With regards to the violence and the audiences reaction, I whole-heartedly agree. The moment where Ellie throws a brick at someones face in The Last Of Us, when the audience cheered, I inhaled sharply, reacting to the visual image of severe pain, which is, I'm sure, the intention of the developer. I didn't understand why people were cheering to the image of a girl who had to resort to breaking a mans face with a brick to save her friends life. As for the Far Cry 3 boobs, all I could think was "Wow, this unnecessarily long shot of animated tits is sure telling me that this is a game that wants to be taken seriously." I'll get Far Cry 3, as it looks amazing to play, but am I a little disappointed at the inclusion of boobs that aren't inherent to an important point in the story (such as a love scene between two characters)? Yes, unfortunately, I am.
  • robotdickens - June 8, 2012 7:20 p.m.

    I think we're all just hoping for more violent games. Amazing indie games are a dime in a dozen. Even then most of them aren't praised for their gameplay but the art style being innovative and fresh. The same goes for other genres like RPGs and simulations. Violence is easy, creativity isn't.
  • Craza - June 8, 2012 7:45 p.m.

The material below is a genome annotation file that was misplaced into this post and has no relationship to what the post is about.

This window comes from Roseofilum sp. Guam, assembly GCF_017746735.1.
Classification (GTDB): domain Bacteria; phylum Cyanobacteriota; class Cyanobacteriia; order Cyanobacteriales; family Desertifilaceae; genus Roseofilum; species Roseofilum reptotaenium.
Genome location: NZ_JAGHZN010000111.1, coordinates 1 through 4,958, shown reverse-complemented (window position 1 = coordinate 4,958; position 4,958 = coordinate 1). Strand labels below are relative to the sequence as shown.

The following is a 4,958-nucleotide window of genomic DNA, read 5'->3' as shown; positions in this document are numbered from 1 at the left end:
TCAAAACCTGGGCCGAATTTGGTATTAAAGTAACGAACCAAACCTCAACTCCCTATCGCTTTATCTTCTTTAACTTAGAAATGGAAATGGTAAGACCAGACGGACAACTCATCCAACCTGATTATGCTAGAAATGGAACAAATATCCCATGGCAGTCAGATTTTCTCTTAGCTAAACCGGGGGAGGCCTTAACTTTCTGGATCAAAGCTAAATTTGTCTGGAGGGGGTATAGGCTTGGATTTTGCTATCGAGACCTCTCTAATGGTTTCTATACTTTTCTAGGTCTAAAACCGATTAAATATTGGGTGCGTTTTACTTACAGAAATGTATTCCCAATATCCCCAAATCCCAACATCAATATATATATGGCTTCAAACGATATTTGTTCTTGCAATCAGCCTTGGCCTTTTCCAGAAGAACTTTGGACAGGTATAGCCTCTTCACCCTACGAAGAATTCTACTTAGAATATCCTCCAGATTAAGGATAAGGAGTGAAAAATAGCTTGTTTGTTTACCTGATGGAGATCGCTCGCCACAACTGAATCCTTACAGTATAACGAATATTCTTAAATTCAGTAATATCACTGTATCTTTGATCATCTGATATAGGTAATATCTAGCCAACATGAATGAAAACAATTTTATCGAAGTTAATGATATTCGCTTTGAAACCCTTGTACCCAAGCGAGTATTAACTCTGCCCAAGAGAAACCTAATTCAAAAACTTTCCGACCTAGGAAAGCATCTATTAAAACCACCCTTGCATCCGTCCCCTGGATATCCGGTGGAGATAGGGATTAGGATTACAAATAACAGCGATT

Watching The Last of Us gave me multiple impressions, and depending on whether or not your actions do have consequences is the basis of all of them. Say, for instance, when the two first encounter the group of scavengers. Couldn't they have just sneaked past them? There was an entire hallway they could have gone down with no other people in sight. And again, with the case of the man laying on the ground asking for Joel to not shoot. He wasn't begging, in my opinion, as was mentioned in the article, but that would have made me hesitate nonetheless if I were the one playing the game. However, it could be that even if you do spare his life, he'll just get right back up and pummel you again like in about every single other video game ever. BUT, IF the AI is programmed to change their attitude towards you based on actions such as that, then I would by all means try to play that game as more of a pacifist. I mean, in a post-apocalyptic world where there are few humans left alive and everyone is just trying to survive, why is it right to kill anyone the moment you see them? I'd try to preserve human life as much as I could and just avoid them if they were shady looking. Only in dire situations would I think about injuring or killing someone else, and killing would be the absolute last option to me. Later, when Joel is holding the revolver to the man's head and using him as a hostage, the man tries to calm Joel down and pleads with him to act rationally. THAT is absolutely remarkable, but then he's just killed with no remorse. What would happen if Joel released the man? Would the man simply say to leave and nothing else had to happen, or would he just turn on him as the AI does in any other game once given the opportunity? If these choices are available in the game and actually reflect on the NPCs and AI, this game would be absolutely amazing and a real pioneer in enhancing the video game experience. The rest of the game looked extremely well done, with excellent detail and atmosphere that pulled me right in. However, the immediate violence and urgency to kill everyone on sight made me almost disgusted, just like how the journalist here has felt. BUT, I just want to point out that it's very much possible that the demo player was trying to showcase the combat mechanics and how a skirmish would play out. I understand that, but I would have much preferred to see whether or not other opportunities were available. Like I said before, is it possible to sneak past enemies to avoid a violent conflict? Can a person be spared just moments from death after a brawl and inflict a positive reputation or affect your character's own behavior or mental state? If that particular NPC was spared, is the AI capable of realizing he could have just as easily been killed and then work to gain trust with the player, or maybe simply just back away slowly and let the player and his companion go on their way? All of these things are gameplay mechanics I would want to see, and it would make me ecstatic to play this game. At the moment, it just seems like another "Violence/survival first" game with great polish, good atmosphere, and engaging characters. Is that bad? I don't think so, but for a person of my disposition and in a game like this, I would do everything I could to play as a pacifist and simply enjoy the story and try to figure out how to resolve conflicts without the use of violence, or very little of it. Those are my thoughts in a very long post.